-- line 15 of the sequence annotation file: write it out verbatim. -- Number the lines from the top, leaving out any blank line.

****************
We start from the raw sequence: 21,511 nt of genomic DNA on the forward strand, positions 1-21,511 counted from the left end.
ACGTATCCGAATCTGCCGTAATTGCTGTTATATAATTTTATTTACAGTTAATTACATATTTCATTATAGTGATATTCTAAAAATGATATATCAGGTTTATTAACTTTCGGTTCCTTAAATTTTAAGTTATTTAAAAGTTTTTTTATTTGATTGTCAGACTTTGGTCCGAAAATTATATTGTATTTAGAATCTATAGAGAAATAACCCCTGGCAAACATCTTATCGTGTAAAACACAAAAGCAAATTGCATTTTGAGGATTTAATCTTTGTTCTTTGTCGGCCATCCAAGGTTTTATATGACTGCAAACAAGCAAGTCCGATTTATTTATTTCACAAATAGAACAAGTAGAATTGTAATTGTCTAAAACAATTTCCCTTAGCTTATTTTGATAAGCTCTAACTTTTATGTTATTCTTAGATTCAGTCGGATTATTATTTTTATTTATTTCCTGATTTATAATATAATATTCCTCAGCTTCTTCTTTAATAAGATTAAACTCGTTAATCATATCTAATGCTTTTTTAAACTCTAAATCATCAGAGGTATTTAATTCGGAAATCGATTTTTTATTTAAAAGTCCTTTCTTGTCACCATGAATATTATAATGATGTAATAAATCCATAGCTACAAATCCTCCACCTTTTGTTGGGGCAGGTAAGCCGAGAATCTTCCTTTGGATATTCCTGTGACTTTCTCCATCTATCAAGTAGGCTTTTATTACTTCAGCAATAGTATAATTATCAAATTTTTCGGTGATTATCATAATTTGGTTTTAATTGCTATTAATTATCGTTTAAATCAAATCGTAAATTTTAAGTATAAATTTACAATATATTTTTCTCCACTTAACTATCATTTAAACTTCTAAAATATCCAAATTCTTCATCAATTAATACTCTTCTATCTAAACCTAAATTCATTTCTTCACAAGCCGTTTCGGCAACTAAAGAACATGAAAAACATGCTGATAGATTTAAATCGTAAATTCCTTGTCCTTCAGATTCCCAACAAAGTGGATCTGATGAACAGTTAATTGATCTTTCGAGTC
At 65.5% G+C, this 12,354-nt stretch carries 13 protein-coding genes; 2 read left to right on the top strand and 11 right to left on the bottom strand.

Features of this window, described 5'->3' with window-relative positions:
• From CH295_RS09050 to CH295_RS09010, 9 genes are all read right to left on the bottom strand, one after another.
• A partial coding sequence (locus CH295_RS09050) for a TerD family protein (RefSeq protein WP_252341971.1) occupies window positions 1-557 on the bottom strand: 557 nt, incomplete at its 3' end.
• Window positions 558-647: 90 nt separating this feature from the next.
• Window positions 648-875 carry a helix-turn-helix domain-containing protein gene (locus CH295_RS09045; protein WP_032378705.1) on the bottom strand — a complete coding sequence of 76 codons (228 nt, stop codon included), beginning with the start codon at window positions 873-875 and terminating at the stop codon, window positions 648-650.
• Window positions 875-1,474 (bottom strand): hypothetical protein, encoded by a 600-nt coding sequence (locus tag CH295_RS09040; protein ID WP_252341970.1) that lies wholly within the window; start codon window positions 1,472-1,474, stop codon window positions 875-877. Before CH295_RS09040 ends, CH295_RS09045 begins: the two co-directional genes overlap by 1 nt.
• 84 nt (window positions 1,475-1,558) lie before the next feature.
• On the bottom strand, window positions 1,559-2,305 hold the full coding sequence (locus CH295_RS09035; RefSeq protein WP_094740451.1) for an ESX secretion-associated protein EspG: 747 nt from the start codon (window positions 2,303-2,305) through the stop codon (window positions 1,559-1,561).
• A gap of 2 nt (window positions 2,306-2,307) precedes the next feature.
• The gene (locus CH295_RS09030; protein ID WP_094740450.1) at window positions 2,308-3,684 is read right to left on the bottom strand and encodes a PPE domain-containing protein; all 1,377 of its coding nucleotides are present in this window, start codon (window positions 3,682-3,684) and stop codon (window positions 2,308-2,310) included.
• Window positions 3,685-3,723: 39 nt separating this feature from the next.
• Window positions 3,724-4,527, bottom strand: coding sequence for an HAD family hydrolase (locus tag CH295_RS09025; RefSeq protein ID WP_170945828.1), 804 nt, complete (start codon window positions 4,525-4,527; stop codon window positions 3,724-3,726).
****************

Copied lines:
• Window positions 3,724-4,527, bottom strand: coding sequence for an HAD family hydrolase (locus tag CH295_RS09025; RefSeq protein ID WP_170945828.1), 804 nt, complete (start codon window positions 4,525-4,527; stop codon window positions 3,724-3,726).